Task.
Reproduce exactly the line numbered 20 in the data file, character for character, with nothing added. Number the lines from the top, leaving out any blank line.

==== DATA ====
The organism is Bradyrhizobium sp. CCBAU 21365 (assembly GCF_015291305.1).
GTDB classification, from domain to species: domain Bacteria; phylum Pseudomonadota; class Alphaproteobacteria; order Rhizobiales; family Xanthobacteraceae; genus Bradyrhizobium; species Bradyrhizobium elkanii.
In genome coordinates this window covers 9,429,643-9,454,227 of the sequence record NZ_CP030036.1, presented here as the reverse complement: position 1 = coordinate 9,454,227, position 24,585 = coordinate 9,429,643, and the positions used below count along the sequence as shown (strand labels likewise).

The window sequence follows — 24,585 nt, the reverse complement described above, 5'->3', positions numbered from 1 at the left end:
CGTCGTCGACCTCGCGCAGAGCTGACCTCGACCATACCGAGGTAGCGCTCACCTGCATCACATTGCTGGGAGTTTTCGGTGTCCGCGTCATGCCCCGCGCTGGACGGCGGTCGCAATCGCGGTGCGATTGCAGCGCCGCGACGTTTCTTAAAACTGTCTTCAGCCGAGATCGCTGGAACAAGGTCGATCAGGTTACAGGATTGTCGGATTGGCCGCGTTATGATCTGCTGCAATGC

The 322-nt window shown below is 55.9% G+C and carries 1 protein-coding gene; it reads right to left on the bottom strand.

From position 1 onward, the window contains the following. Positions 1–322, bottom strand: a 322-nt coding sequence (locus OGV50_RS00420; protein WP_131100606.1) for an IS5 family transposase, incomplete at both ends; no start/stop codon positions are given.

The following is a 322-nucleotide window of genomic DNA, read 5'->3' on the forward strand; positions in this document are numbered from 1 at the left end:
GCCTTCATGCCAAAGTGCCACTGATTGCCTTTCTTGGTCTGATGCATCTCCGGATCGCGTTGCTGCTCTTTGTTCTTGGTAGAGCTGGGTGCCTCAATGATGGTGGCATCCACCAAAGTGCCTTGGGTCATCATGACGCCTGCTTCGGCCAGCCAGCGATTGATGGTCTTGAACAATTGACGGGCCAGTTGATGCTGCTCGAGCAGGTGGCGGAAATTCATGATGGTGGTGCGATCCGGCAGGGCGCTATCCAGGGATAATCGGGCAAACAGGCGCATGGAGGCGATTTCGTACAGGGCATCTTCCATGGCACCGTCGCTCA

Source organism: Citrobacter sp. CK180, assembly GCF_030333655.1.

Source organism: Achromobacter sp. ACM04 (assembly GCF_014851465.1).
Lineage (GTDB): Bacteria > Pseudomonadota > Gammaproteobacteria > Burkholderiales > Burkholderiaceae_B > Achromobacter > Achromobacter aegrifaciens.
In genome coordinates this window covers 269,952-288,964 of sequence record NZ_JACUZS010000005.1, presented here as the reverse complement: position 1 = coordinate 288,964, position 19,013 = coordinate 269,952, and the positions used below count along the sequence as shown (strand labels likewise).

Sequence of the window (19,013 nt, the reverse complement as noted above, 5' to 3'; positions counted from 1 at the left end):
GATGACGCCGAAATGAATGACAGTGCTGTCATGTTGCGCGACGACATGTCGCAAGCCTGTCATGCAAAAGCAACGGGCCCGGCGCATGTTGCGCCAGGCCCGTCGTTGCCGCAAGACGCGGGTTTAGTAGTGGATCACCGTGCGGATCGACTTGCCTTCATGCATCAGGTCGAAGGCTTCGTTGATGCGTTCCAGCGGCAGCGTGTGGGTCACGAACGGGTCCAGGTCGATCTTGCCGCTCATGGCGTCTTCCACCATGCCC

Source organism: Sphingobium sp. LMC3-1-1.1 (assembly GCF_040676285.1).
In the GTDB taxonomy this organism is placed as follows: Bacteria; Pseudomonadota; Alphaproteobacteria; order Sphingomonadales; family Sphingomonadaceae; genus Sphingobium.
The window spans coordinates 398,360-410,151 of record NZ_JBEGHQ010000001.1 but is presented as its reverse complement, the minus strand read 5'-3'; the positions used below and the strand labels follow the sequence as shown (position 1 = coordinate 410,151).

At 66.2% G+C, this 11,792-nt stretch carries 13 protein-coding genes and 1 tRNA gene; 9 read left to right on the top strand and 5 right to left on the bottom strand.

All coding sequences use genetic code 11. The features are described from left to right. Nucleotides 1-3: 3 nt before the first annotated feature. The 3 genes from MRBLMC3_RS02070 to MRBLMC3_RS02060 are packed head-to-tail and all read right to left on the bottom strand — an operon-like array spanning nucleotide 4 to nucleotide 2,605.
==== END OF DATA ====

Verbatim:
All coding sequences use genetic code 11. The features are described from left to right. Nucleotides 1-3: 3 nt before the first annotated feature. The 3 genes from MRBLMC3_RS02070 to MRBLMC3_RS02060 are packed head-to-tail and all read right to left on the bottom strand — an operon-like array spanning nucleotide 4 to nucleotide 2,605.